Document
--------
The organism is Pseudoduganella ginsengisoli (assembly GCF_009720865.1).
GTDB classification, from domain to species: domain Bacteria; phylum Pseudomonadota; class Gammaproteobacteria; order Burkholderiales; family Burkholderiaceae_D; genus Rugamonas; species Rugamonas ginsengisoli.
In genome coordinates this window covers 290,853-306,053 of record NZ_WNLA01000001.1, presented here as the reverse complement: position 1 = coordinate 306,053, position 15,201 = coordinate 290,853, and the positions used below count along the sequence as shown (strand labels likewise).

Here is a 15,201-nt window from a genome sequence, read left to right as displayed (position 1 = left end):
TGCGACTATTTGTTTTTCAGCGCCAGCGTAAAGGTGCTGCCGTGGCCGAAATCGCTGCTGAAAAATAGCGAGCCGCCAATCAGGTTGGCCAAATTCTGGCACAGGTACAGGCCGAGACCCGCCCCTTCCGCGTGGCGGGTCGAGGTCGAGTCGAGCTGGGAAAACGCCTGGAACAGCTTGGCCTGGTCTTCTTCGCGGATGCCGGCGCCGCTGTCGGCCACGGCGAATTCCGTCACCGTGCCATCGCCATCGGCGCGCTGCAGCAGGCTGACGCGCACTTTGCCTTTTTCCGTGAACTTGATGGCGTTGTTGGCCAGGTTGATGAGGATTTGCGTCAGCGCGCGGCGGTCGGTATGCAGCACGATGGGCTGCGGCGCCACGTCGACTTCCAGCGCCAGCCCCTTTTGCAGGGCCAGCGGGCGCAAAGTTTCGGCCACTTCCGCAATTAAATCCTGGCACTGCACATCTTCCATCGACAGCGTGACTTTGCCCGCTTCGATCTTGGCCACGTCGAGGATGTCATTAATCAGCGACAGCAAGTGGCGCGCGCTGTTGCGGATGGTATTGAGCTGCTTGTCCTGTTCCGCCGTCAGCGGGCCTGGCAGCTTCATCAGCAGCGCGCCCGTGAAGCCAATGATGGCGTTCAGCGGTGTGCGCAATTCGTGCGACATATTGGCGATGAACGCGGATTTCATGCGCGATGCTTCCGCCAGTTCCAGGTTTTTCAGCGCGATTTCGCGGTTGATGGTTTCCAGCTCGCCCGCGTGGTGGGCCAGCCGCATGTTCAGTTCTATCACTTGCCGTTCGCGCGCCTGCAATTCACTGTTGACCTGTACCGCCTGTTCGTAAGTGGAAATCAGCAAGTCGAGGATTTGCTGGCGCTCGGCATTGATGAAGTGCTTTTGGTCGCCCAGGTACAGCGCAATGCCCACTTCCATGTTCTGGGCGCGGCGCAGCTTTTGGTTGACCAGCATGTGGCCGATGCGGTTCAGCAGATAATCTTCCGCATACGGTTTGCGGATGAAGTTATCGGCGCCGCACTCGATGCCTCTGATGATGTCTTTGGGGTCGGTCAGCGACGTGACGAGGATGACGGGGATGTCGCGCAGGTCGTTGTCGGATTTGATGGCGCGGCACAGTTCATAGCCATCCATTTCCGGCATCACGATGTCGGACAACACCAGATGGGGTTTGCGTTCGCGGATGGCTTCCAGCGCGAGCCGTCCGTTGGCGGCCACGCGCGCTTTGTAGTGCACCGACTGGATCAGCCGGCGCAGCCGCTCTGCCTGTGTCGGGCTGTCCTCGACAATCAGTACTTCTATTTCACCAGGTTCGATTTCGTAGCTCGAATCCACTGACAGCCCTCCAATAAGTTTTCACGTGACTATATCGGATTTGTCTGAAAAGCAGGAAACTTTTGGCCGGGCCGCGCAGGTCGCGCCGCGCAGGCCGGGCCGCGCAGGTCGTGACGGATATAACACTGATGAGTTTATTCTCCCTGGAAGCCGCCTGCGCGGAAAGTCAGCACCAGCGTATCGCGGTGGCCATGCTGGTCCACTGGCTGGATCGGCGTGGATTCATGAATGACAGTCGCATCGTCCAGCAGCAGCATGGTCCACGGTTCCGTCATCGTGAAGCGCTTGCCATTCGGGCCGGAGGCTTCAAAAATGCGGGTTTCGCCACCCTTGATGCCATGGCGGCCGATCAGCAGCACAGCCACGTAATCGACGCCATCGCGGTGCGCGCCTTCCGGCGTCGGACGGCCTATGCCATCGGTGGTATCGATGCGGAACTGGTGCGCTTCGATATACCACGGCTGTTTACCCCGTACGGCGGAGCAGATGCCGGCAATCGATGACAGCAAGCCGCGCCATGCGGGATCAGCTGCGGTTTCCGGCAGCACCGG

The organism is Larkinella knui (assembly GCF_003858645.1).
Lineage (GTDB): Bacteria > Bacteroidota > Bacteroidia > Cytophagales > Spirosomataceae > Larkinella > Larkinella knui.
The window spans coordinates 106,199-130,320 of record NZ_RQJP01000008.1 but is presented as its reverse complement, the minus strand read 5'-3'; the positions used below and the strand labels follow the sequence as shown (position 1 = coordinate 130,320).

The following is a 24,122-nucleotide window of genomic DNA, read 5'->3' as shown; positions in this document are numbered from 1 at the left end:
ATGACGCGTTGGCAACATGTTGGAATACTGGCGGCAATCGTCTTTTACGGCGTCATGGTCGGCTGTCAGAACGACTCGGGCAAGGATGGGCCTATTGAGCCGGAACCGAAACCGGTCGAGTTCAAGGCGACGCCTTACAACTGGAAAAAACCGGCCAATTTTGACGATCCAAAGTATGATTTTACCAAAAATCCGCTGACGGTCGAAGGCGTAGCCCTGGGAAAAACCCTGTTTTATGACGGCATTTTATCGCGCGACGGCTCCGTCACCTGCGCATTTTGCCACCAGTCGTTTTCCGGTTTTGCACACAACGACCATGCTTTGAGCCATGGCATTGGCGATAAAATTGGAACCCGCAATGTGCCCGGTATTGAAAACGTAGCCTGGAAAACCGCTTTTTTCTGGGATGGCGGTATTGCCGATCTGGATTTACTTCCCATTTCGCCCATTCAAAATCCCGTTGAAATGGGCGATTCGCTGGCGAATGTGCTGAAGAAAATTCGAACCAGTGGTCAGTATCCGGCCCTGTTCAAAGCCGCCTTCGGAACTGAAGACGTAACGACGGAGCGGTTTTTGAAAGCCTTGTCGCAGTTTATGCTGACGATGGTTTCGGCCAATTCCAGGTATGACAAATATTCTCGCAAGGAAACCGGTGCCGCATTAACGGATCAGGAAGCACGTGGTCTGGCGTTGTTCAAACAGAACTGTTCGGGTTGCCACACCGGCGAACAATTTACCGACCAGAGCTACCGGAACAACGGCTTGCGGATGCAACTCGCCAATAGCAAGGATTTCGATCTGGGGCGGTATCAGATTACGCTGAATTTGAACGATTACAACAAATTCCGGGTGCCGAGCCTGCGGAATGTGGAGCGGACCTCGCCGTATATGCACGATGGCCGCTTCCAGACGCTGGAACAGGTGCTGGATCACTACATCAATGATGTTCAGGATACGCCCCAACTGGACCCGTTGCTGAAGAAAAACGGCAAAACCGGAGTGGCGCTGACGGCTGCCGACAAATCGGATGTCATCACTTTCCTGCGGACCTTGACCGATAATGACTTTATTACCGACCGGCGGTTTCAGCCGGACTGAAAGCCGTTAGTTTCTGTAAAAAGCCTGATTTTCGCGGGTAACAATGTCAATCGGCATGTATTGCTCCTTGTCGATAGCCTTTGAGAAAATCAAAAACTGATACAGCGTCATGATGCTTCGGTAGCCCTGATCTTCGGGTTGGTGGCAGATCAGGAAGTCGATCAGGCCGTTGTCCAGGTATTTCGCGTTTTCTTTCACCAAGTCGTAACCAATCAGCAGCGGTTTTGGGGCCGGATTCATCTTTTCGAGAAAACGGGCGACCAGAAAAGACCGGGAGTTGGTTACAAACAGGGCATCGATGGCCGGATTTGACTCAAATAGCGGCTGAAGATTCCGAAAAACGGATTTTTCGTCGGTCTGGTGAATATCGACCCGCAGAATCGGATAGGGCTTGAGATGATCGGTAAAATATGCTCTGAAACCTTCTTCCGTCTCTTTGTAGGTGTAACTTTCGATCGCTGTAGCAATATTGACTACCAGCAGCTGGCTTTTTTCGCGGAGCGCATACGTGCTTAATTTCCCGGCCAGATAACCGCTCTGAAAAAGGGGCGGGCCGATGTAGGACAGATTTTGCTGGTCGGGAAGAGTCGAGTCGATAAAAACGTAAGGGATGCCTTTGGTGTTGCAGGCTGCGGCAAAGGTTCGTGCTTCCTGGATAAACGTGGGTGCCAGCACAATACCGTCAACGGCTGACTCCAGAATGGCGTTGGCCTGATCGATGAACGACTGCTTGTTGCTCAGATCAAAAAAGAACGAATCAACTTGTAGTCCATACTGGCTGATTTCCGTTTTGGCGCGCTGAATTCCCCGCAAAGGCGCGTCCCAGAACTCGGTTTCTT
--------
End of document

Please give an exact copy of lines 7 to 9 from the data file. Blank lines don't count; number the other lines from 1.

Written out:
Lineage (GTDB): Bacteria > Bacteroidota > Bacteroidia > Cytophagales > Spirosomataceae > Larkinella > Larkinella knui.
The window spans coordinates 106,199-130,320 of record NZ_RQJP01000008.1 but is presented as its reverse complement, the minus strand read 5'-3'; the positions used below and the strand labels follow the sequence as shown (position 1 = coordinate 130,320).

The following is a 24,122-nucleotide window of genomic DNA, read 5'->3' as shown; positions in this document are numbered from 1 at the left end: